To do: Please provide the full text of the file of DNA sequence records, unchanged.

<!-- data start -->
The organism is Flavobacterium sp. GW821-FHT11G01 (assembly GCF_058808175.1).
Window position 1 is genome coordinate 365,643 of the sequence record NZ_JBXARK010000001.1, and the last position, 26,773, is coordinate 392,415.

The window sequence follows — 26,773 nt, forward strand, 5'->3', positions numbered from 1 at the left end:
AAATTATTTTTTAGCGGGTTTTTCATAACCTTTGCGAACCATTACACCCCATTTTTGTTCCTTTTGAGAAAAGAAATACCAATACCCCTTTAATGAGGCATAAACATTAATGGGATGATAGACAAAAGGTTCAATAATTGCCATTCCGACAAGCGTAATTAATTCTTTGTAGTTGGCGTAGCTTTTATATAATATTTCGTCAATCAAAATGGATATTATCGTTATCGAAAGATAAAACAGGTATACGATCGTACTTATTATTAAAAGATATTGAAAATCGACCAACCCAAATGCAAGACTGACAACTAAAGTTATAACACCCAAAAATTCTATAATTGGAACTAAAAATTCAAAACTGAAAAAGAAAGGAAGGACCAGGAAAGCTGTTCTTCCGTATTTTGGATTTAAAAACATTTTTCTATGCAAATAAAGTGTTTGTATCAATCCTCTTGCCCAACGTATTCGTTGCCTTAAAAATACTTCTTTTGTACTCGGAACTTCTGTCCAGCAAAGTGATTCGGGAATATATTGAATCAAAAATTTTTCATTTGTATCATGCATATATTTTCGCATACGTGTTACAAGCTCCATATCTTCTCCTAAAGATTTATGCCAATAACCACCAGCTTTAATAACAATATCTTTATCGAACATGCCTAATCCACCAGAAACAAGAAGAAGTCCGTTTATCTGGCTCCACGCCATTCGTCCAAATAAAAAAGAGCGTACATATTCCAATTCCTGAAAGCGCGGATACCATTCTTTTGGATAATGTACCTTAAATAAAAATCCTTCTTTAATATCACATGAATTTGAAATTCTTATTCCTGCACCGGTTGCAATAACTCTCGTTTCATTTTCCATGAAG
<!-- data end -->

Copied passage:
The organism is Flavobacterium sp. GW821-FHT11G01 (assembly GCF_058808175.1).
Window position 1 is genome coordinate 365,643 of the sequence record NZ_JBXARK010000001.1, and the last position, 26,773, is coordinate 392,415.

The window sequence follows — 26,773 nt, forward strand, 5'->3', positions numbered from 1 at the left end:
AAATTATTTTTTAGCGGGTTTTTCATAACCTTTGCGAACCATTACACCCCATTTTTGTTCCTTTTGAGAAAAGAAATACCAATACCCCTTTAATGAGGCATAAACATTAATGGGATGATAGACAAAAGGTTCAATAATTGCCATTCCGACAAGCGTAATTAATTCTTTGTAGTTGGCGTAGCTTTTATATAATATTTCGTCAATCAAAATGGATATTATCGTTATCGAAAGATAAAACAGGTATACGATCGTACTTATTATTAAAAGATATTGAAAATCGACCAACCCAAATGCAAGACTGACAACTAAAGTTATAACACCCAAAAATTCTATAATTGGAACTAAAAATTCAAAACTGAAAAAGAAAGGAAGGACCAGGAAAGCTGTTCTTCCGTATTTTGGATTTAAAAACATTTTTCTATGCAAATAAAGTGTTTGTATCAATCCTCTTGCCCAACGTATTCGTTGCCTTAAAAATACTTCTTTTGTACTCGGAACTTCTGTCCAGCAAAGTGATTCGGGAATATATTGAATCAAAAATTTTTCATTTGTATCATGCATATATTTTCGCATACGTGTTACAAGCTCCATATCTTCTCCTAAAGATTTATGCCAATAACCACCAGCTTTAATAACAATATCTTTATCGAACATGCCTAATCCACCAGAAACAAGAAGAAGTCCGTTTATCTGGCTCCACGCCATTCGTCCAAATAAAAAAGAGCGTACATATTCCAATTCCTGAAAGCGCGGATACCATTCTTTTGGATAATGTACCTTAAATAAAAATCCTTCTTTAATATCACATGAATTTGAAATTCTTATTCCTGCACCGGTTGCAATAACTCTCGTTTCATTTTCCATGAAG